Abstract

Rheology is a branch of study used to describe and assess the deformation, flow, and plastic behavior of solid materials. Plastic deformation naturally occurs in the Earth’s lower crust and upper mantle, governing the nature of plate tectonics. To understand this phenomenon, large-scale deformation studies of rocks are commonly conducted at high temperatures and under large confining pressures, simulating the conditions found in the mantle, to prevent cracking and promote plastic deformation. However, such testing provides limited insight into the local deformation processes occurring at the intracrystalline level, and repeated testing to achieve statistically significant results can be challenging. Nanoindentation, a testing technique from materials science, involves pushing a sharp indenter into a specimen with a precisely controlled amount of force and can be a significant tool in investigating the viscoplastic rheology of geological materials. By pressing a small pyramidal indenter into the rock’s surface at positions of interest, we can probe variations in properties over micron length scales, while the undeformed material surrounding the indent provides a natural constraint against crack formation and growth. This approach can gather information about the hardness and yield strength of the rock at lower temperatures than what have been previously tested with traditional methods. For the scope of this experiment, nanoindentation methods were used to characterize the local plastic deformation behavior of Westerly granite at low temperatures. Westerly granite is composed of quartz and two types of felspar, orthoclase and plagioclase, which are widely abundant in the Earth’s crust. This composition allows for a way to quickly characterize multiple phases and orientations at once, yielding more useful data. The results from studying these minerals can be compared to previously published data to learn more about their properties.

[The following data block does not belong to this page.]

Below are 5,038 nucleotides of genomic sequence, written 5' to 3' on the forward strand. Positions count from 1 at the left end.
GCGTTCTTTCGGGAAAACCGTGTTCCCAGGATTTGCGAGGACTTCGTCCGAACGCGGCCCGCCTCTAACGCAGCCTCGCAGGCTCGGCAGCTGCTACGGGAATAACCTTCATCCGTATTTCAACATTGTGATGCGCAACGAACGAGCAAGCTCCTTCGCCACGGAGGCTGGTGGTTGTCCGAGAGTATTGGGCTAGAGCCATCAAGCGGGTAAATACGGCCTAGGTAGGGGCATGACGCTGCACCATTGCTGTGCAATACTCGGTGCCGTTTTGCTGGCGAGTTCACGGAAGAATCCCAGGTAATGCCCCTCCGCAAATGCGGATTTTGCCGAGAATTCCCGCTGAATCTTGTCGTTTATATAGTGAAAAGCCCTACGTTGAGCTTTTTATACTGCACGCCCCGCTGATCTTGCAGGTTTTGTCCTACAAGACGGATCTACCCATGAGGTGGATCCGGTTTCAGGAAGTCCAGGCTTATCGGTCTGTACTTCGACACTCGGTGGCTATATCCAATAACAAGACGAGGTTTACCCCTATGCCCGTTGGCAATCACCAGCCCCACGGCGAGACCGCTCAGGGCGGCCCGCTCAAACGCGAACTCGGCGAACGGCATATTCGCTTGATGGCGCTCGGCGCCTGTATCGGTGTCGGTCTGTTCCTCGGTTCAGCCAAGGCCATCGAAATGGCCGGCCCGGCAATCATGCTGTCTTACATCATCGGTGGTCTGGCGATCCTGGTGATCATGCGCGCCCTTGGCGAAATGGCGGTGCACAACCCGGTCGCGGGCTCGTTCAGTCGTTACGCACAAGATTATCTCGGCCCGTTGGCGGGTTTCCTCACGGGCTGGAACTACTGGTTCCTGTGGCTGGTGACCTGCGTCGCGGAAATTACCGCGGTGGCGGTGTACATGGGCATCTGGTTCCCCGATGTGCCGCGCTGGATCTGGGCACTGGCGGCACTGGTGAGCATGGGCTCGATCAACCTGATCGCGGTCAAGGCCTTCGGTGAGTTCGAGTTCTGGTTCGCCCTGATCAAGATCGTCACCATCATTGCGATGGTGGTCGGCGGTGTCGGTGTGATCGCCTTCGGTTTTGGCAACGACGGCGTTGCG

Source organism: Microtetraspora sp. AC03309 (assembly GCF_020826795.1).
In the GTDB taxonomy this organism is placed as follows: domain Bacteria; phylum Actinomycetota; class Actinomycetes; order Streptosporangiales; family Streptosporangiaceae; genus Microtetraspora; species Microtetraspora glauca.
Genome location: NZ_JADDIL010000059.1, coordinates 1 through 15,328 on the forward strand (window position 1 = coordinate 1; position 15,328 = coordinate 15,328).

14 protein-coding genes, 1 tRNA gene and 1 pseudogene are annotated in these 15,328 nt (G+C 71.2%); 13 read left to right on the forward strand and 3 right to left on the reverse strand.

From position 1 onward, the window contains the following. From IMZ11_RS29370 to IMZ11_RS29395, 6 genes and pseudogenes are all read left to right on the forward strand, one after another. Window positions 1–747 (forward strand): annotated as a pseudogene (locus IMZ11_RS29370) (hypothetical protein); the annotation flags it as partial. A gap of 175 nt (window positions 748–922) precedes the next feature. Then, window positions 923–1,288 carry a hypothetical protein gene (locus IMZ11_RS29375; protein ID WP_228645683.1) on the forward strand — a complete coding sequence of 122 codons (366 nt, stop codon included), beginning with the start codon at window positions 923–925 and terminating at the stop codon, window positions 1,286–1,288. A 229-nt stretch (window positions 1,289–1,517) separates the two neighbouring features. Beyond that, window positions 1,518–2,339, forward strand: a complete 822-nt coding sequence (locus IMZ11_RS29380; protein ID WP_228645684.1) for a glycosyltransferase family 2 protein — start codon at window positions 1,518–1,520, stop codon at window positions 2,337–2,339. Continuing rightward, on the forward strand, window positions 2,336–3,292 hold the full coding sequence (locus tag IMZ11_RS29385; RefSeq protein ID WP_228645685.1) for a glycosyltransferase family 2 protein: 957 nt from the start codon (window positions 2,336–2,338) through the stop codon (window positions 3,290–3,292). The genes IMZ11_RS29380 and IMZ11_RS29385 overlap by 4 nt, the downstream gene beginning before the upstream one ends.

Document Type

Final Report

Author's School

McKelvey School of Engineering

Author's Department

Mechanical Engineering and Materials Science

Class Name

Mechanical Engineering and Material Sciences Independent Study

Date of Submission

5-7-2019

Available for download on Thursday, May 06, 2021

Share

COinS